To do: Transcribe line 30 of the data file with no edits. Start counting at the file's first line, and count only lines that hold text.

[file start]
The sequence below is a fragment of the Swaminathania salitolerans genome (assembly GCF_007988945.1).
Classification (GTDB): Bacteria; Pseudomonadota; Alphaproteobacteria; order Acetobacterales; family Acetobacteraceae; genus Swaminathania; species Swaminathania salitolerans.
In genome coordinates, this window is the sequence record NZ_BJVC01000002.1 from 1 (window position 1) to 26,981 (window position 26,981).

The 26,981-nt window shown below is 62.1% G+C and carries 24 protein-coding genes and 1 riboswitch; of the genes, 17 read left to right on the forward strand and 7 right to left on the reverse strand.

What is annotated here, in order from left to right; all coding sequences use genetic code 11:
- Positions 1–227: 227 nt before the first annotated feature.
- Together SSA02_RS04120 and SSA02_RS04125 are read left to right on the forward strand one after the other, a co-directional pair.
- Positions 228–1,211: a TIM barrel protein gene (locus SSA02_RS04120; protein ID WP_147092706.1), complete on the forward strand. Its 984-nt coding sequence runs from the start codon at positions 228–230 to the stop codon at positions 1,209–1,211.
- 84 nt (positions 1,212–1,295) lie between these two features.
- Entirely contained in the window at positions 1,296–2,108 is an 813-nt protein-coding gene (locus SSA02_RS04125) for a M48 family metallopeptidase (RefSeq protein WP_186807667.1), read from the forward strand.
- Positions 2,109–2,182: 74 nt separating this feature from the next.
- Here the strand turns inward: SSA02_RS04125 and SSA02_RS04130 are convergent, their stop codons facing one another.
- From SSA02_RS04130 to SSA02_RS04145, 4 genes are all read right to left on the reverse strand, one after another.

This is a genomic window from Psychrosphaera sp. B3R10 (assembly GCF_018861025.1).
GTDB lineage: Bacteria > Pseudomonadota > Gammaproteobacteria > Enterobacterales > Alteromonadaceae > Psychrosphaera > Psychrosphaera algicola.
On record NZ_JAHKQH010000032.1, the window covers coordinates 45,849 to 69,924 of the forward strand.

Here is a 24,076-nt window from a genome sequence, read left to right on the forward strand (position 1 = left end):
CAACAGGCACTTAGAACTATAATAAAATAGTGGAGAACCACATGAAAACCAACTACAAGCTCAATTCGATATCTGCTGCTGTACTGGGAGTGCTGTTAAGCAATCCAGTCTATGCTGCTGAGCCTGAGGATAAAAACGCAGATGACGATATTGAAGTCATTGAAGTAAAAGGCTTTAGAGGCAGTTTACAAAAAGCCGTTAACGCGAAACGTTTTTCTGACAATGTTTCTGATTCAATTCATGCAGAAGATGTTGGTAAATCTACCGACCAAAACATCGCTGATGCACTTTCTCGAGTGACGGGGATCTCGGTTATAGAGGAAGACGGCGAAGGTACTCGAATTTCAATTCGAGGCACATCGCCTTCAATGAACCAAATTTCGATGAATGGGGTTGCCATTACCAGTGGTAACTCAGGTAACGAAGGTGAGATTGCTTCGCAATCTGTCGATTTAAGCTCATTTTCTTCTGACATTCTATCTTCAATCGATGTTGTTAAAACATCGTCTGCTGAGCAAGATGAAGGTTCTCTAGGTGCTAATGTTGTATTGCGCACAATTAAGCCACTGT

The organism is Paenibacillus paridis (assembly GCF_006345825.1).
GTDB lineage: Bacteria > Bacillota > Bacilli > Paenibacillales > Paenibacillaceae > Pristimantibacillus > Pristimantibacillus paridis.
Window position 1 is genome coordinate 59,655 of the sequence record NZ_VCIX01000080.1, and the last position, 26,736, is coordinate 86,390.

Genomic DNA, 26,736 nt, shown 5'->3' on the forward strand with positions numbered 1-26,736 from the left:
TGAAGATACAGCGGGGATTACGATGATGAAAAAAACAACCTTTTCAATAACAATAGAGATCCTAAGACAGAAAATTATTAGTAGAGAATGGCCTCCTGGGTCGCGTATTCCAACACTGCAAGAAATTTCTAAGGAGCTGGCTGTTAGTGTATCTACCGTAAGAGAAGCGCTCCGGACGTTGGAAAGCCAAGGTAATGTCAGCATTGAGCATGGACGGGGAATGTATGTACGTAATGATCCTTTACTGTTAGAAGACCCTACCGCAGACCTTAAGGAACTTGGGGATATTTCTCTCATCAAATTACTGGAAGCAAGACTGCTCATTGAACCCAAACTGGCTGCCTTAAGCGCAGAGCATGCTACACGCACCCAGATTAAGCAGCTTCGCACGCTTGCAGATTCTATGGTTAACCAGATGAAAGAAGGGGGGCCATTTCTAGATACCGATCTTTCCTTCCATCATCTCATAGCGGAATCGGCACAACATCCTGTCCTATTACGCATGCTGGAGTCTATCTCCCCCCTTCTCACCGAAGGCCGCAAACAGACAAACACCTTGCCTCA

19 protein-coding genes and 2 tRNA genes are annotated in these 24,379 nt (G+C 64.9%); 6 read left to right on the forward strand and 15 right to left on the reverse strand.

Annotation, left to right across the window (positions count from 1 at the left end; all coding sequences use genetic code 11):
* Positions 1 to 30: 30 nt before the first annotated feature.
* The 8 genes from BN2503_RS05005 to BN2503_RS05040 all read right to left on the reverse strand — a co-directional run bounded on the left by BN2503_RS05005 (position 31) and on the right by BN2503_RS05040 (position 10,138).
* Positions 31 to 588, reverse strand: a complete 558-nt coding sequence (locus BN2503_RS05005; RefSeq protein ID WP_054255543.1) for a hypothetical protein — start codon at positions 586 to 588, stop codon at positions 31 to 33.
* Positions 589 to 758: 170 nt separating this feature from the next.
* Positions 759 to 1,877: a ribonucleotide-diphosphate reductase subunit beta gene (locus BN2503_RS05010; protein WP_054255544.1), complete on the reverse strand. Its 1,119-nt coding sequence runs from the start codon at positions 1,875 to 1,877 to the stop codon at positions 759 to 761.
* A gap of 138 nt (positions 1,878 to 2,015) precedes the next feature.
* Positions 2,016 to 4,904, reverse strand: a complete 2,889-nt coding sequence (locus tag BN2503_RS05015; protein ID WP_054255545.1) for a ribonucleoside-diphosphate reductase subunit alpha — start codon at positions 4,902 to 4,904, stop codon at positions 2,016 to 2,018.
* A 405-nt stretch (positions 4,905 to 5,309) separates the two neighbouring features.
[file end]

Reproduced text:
* Positions 759 to 1,877: a ribonucleotide-diphosphate reductase subunit beta gene (locus BN2503_RS05010; protein WP_054255544.1), complete on the reverse strand. Its 1,119-nt coding sequence runs from the start codon at positions 1,875 to 1,877 to the stop codon at positions 759 to 761.